Cross-channel marketing (or integrated marketing) is a core principle in today's marketing. There are simply more ways to reach your target audience than there were a decade ago. However, more channels of communication doesn't necessarily mean more reach to potential students.
With more ways to communicate with families, it's essential that your school's message stays consistent across mediums. Seems like it would be easy enough to post the same message in the same tone on different platforms, but even large marketing firms struggle with cross-channel marketing.
It's true: the economy is making a slow recovery—a very slow recovery. Analysts' predictions are all over the place, but if you take everything they're saying and find a happy medium, it's safe to say the U.S. is on a track to recovery—it is just going to take longer than some of us (most of us) had hoped.
As the economy takes its' time recovering, international students trying to cover new university costs are struggling to find work opportunities.
If you are new to your position, or even nearly new, you probably feel like you have an ominous job, raising a lot of money to support your school. We've got some tips for you that can help lift that burden you may be feeling.
Plan, Plan, Plan
Put together your professional plan and a personal plan to follow, which will keep you focused. Keeping a detailed calendar of things to do will help keep you—and your staff—on task. Knowing what you plan to do when will reduce "running around like a chicken with your head cut off." Of course, there will always be last minute things that pop up, but these things will be limited, and less stressful. And when you are making your plans, make sure you have a voice on any Board-level plans that involve your office.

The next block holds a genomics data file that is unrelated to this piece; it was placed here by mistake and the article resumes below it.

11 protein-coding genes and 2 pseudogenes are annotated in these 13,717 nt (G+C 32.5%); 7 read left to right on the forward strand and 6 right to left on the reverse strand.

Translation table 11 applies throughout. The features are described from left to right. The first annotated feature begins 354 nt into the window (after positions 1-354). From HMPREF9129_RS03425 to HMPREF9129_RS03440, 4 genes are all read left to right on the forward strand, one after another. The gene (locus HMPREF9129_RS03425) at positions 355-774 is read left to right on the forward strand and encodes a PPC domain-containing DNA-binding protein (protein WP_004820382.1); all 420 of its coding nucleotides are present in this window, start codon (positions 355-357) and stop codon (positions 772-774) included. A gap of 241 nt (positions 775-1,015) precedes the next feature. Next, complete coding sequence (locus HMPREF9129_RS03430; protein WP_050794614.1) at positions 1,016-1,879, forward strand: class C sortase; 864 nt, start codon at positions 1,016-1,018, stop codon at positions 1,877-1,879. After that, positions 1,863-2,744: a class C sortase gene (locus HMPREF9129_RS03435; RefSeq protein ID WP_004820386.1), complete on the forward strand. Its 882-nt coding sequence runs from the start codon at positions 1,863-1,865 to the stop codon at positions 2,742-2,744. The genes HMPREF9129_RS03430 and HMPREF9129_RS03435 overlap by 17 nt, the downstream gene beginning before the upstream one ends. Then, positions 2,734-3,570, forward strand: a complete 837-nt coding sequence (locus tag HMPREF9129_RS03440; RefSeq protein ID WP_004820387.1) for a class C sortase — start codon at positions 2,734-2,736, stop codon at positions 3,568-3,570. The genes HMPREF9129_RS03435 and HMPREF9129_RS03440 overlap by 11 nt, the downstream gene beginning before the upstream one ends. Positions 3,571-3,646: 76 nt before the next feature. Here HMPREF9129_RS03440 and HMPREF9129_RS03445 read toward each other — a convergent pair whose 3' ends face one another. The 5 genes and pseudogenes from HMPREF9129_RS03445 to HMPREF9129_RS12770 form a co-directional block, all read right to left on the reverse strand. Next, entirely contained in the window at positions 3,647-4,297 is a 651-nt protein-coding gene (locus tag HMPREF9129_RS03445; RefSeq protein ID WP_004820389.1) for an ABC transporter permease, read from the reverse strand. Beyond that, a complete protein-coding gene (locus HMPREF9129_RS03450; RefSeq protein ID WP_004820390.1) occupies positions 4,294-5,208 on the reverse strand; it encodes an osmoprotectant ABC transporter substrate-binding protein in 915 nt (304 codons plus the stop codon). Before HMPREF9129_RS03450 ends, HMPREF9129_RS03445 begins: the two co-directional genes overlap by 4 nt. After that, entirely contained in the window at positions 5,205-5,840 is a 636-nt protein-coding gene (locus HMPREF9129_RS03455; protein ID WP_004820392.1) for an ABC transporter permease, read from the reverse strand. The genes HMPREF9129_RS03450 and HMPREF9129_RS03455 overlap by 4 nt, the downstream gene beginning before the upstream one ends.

Here we are at the end of the school year, and for those who conduct an end-of-year fund-raising phonathon, the question is: Do you call parents who may have had a less-than-perfect experience with your school this year?
One answer is no. After all, you will have a volunteer calling the disgruntled parent who will probably be more than willing to "dish the dirt." And the volunteer will have no knowledge of the issue at hand, and will be unable to help. Your volunteers are people who are dedicated to the school and you want them to have a pleasant experience interacting with the people they are calling.
If an application for a new student with same-sex parents came across your desk, would it affect your decision on whether or not to admit the child?
A private Catholic school in Hingham, MA, is currently dealing with this sensitive issue—and the school administrators are finding themselves at the center of a heated local debate.
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